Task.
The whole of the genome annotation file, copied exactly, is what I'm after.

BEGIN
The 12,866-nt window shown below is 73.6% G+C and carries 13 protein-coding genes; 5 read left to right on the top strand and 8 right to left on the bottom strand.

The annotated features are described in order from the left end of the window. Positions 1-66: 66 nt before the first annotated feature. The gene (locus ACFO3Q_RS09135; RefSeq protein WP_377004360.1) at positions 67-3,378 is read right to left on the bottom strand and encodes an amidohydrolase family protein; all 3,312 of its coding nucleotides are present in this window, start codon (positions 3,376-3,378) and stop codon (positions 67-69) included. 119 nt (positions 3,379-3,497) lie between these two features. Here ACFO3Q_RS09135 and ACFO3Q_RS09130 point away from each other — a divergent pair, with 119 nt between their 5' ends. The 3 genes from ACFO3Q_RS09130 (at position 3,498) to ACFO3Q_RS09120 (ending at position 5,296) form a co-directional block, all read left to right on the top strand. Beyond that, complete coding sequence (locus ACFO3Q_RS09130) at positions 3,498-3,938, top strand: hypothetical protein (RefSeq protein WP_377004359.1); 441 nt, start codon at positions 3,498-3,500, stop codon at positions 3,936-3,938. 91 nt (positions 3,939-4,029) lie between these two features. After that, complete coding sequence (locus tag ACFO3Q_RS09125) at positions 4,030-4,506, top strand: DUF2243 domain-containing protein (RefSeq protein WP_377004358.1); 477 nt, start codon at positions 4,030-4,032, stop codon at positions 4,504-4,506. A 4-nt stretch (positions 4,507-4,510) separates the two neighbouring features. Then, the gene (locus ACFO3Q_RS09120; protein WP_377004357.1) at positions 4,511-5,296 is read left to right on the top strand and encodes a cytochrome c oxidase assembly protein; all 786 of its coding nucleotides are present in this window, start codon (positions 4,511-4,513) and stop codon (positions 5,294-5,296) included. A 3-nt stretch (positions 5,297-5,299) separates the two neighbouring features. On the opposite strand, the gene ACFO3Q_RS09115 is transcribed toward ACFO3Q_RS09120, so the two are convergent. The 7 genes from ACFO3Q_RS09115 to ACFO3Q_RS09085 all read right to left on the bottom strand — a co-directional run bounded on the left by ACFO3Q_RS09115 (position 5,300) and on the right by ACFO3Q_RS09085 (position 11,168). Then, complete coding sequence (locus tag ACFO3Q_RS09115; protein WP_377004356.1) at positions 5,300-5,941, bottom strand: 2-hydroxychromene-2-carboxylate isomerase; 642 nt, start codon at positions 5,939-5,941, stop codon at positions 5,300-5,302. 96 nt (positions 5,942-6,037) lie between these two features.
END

The 12,866-nt window shown below is 73.6% G+C and carries 13 protein-coding genes; 5 read left to right on the top strand and 8 right to left on the bottom strand.

The annotated features are described in order from the left end of the window. Positions 1-66: 66 nt before the first annotated feature. The gene (locus ACFO3Q_RS09135; RefSeq protein WP_377004360.1) at positions 67-3,378 is read right to left on the bottom strand and encodes an amidohydrolase family protein; all 3,312 of its coding nucleotides are present in this window, start codon (positions 3,376-3,378) and stop codon (positions 67-69) included. 119 nt (positions 3,379-3,497) lie between these two features. Here ACFO3Q_RS09135 and ACFO3Q_RS09130 point away from each other — a divergent pair, with 119 nt between their 5' ends. The 3 genes from ACFO3Q_RS09130 (at position 3,498) to ACFO3Q_RS09120 (ending at position 5,296) form a co-directional block, all read left to right on the top strand. Beyond that, complete coding sequence (locus ACFO3Q_RS09130) at positions 3,498-3,938, top strand: hypothetical protein (RefSeq protein WP_377004359.1); 441 nt, start codon at positions 3,498-3,500, stop codon at positions 3,936-3,938. 91 nt (positions 3,939-4,029) lie between these two features. After that, complete coding sequence (locus tag ACFO3Q_RS09125) at positions 4,030-4,506, top strand: DUF2243 domain-containing protein (RefSeq protein WP_377004358.1); 477 nt, start codon at positions 4,030-4,032, stop codon at positions 4,504-4,506. A 4-nt stretch (positions 4,507-4,510) separates the two neighbouring features. Then, the gene (locus ACFO3Q_RS09120; protein WP_377004357.1) at positions 4,511-5,296 is read left to right on the top strand and encodes a cytochrome c oxidase assembly protein; all 786 of its coding nucleotides are present in this window, start codon (positions 4,511-4,513) and stop codon (positions 5,294-5,296) included. A 3-nt stretch (positions 5,297-5,299) separates the two neighbouring features. On the opposite strand, the gene ACFO3Q_RS09115 is transcribed toward ACFO3Q_RS09120, so the two are convergent. The 7 genes from ACFO3Q_RS09115 to ACFO3Q_RS09085 all read right to left on the bottom strand — a co-directional run bounded on the left by ACFO3Q_RS09115 (position 5,300) and on the right by ACFO3Q_RS09085 (position 11,168). Then, complete coding sequence (locus tag ACFO3Q_RS09115; protein WP_377004356.1) at positions 5,300-5,941, bottom strand: 2-hydroxychromene-2-carboxylate isomerase; 642 nt, start codon at positions 5,939-5,941, stop codon at positions 5,300-5,302. 96 nt (positions 5,942-6,037) lie between these two features.